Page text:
Start your day on the right side of the bed with a bowl of coconut steel cut oatmeal with almonds and dark chocolate. Packed with healthy, mood boosting carbohydrates, this meal is the start to a great day!
When I was in high school, the Atkins diet was all the rage. My friends did it. My parents did it. And because I was under their roof, I did it. Or, at least dinner was low carb. The rest of my diet consisted of frappucinos, chocolate chip cookies from the school cafeteria and turkey sandwiches on white bread. Still, the low carb mentality was firmly engrained in my mind and I thought all these foods were "bad." Not because they were packed with sugar, heavily processed or unhumane, but because they were high in carbs.
The anti-carb mindset might still be in the back of my mind if it wasn't for one day at the mall with a friend of mine. She was in the initial phase of Atkins when you're supposed to eat less than 20 grams of carbs in a day. FYI, the minimum amount of carbs recommended per day is 100-150 grams and the RDA comes out to between 225-325 for someone eating 2,000 calories/day. So yeah, not a whole lot.
After making plans to go shopping, she asked me to pick her up because she felt so horrible she didn't feel comfortable driving. She was so exhausted, we had to stop between each store to sit. When we stopped for lunch at my favorite Italian restaurant (in hindsight, that kind of evil and selfish. I swear this was my friend) she could only order plain chicken with a garlic sauce on the side. She almost cried at the lack of options. My friend was and still is outgoing and hilarious, one of the biggest personalities I've ever met. To give you an idea, the last time we hung out, she convinced our James Franco look-alike server she was a 47-year-old pediatric neurosurgeon and that I once dated Sisqo. Like I said, big personality. On Atkins, she was a shell of her usual self - depressed, quiet, lethargic and generally unwell.
At the end of the day, I came home with some cute new clothes and an unshakeable belief that carbs are a need.
When it comes to brain health, carbohydrate containing foods probably have the biggest impact. As my friend's example clearly demonstrates, your brain needs carbs. Glucose, the breakdown product of carbs, is usually the only source of fuel the brain can use. The wrong type of carbs however, is one of the least healthy foods for the brain. Too many added sugars and refined grains cause chronic inflammation in the brain, affect stress hormones, and cause fluctuations in blood sugar that affect mood and energy levels. High blood sugar levels, even if not at diabetic levels, can cause damage to the small blood vessels in the brain which contributes to depression, anxiety and even dementia.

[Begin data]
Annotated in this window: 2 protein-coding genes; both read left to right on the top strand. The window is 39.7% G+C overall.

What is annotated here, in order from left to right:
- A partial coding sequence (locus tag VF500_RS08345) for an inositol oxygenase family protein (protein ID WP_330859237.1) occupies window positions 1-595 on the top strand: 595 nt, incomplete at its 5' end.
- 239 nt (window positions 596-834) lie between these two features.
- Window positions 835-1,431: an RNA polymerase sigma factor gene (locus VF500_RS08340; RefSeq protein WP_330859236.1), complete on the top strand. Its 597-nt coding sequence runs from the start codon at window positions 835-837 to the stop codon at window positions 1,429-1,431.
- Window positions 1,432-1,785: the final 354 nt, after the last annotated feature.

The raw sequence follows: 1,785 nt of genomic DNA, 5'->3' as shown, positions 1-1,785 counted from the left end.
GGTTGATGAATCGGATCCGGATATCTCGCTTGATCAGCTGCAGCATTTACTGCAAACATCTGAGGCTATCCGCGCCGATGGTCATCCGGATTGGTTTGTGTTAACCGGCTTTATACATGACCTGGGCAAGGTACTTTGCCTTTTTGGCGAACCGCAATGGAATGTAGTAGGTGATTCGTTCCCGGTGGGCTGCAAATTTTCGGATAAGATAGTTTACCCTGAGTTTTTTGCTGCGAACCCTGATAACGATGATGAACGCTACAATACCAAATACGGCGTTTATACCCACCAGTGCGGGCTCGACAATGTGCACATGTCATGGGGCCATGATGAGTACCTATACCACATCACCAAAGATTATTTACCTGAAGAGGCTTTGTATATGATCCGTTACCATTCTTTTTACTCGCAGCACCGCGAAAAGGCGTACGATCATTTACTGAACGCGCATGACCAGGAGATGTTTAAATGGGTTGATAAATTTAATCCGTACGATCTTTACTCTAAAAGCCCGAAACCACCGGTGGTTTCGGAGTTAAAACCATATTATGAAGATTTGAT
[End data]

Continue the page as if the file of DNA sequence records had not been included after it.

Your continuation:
When it comes to carbs and brain health, quality trumps quantity in terms of importance. The highest quality carbs boost serotonin (aka happy hormone) levels without causing them to crash. Quality carbs are a source of sustainable energy. Anyone who has had a rough night of sleep or forgot their morning cup of coffee knows how low energy can affect mood.
The highest quality carbs? Fresh fruit, beans and lentils, vegetables (including starchy veg), and intact grains.
Oats are one of my favorite grains. I love a fiber and carbohydrate rich breakfast to energize my day. Compared to other grains, oats are an especially rich source of beta-glucan, a special type of fiber that helps lower cholesterol and keep blood vessels healthy. Oats also contain lignans and phenols, two phytochemicals with heart healthy benefits.
I always appreciate the ease and portability of overnight oats. Plus, they're a great make-ahead breakfast, because we know every minute of sleep is precious! Steel cut oats are fantastic, although convenient they are not. Who has 30 spare minutes in the morning? Not I! When I found quick cook steel cut oats at Trader Joe's, I knew I hit the jackpot. Soak these overnight in coconut milk (or the milk of your choice) and they'll "cook" in the fridge. If you don't have a Trader Joe's near you, feel free to sub regular rolled oats.
Coconut Steel Cut Oats With Almonds and Dark Chocolate
I used coconut milk from the carton, not canned. But if you want a richer coconut flavor, swap some of the cartoned coconut milk for canned. To make it more chocolatey and sneak in extra antioxidants, stir in a couple tablespoons of dark cocoa powder.
- 2 cups quick cook steel cut oats or rolled oats
- 4 cups unsweetened coconut milk
- Pinch of sea salt
- 1/2 cup shredded unsweetened coconut